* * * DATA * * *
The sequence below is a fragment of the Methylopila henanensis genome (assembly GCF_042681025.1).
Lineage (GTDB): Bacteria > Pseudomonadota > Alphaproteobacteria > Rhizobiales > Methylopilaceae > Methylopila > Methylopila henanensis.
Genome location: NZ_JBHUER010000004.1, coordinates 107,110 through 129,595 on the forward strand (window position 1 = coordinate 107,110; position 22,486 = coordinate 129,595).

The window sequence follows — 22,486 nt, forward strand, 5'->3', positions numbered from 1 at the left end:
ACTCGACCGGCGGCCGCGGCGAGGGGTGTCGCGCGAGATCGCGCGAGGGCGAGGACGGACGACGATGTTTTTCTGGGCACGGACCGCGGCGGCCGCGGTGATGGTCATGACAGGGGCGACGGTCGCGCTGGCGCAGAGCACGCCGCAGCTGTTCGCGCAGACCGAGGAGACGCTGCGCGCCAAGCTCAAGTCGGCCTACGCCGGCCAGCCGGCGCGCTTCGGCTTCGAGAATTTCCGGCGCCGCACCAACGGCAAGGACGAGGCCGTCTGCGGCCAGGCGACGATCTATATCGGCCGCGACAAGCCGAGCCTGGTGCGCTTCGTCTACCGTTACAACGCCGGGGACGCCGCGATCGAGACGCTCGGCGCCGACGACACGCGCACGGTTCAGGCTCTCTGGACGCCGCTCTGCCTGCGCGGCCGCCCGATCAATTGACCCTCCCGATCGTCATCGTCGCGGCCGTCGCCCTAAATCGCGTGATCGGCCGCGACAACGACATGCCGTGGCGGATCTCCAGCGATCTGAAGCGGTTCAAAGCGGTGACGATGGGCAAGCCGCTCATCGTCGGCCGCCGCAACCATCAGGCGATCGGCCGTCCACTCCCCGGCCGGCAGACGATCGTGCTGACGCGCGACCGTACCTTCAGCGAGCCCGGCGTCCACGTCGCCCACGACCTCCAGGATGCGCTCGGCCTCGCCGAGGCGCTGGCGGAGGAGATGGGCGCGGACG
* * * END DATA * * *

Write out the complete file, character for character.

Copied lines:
The sequence below is a fragment of the Methylopila henanensis genome (assembly GCF_042681025.1).
Lineage (GTDB): Bacteria > Pseudomonadota > Alphaproteobacteria > Rhizobiales > Methylopilaceae > Methylopila > Methylopila henanensis.
Genome location: NZ_JBHUER010000004.1, coordinates 107,110 through 129,595 on the forward strand (window position 1 = coordinate 107,110; position 22,486 = coordinate 129,595).

The window sequence follows — 22,486 nt, forward strand, 5'->3', positions numbered from 1 at the left end:
ACTCGACCGGCGGCCGCGGCGAGGGGTGTCGCGCGAGATCGCGCGAGGGCGAGGACGGACGACGATGTTTTTCTGGGCACGGACCGCGGCGGCCGCGGTGATGGTCATGACAGGGGCGACGGTCGCGCTGGCGCAGAGCACGCCGCAGCTGTTCGCGCAGACCGAGGAGACGCTGCGCGCCAAGCTCAAGTCGGCCTACGCCGGCCAGCCGGCGCGCTTCGGCTTCGAGAATTTCCGGCGCCGCACCAACGGCAAGGACGAGGCCGTCTGCGGCCAGGCGACGATCTATATCGGCCGCGACAAGCCGAGCCTGGTGCGCTTCGTCTACCGTTACAACGCCGGGGACGCCGCGATCGAGACGCTCGGCGCCGACGACACGCGCACGGTTCAGGCTCTCTGGACGCCGCTCTGCCTGCGCGGCCGCCCGATCAATTGACCCTCCCGATCGTCATCGTCGCGGCCGTCGCCCTAAATCGCGTGATCGGCCGCGACAACGACATGCCGTGGCGGATCTCCAGCGATCTGAAGCGGTTCAAAGCGGTGACGATGGGCAAGCCGCTCATCGTCGGCCGCCGCAACCATCAGGCGATCGGCCGTCCACTCCCCGGCCGGCAGACGATCGTGCTGACGCGCGACCGTACCTTCAGCGAGCCCGGCGTCCACGTCGCCCACGACCTCCAGGATGCGCTCGGCCTCGCCGAGGCGCTGGCGGAGGAGATGGGCGCGGACG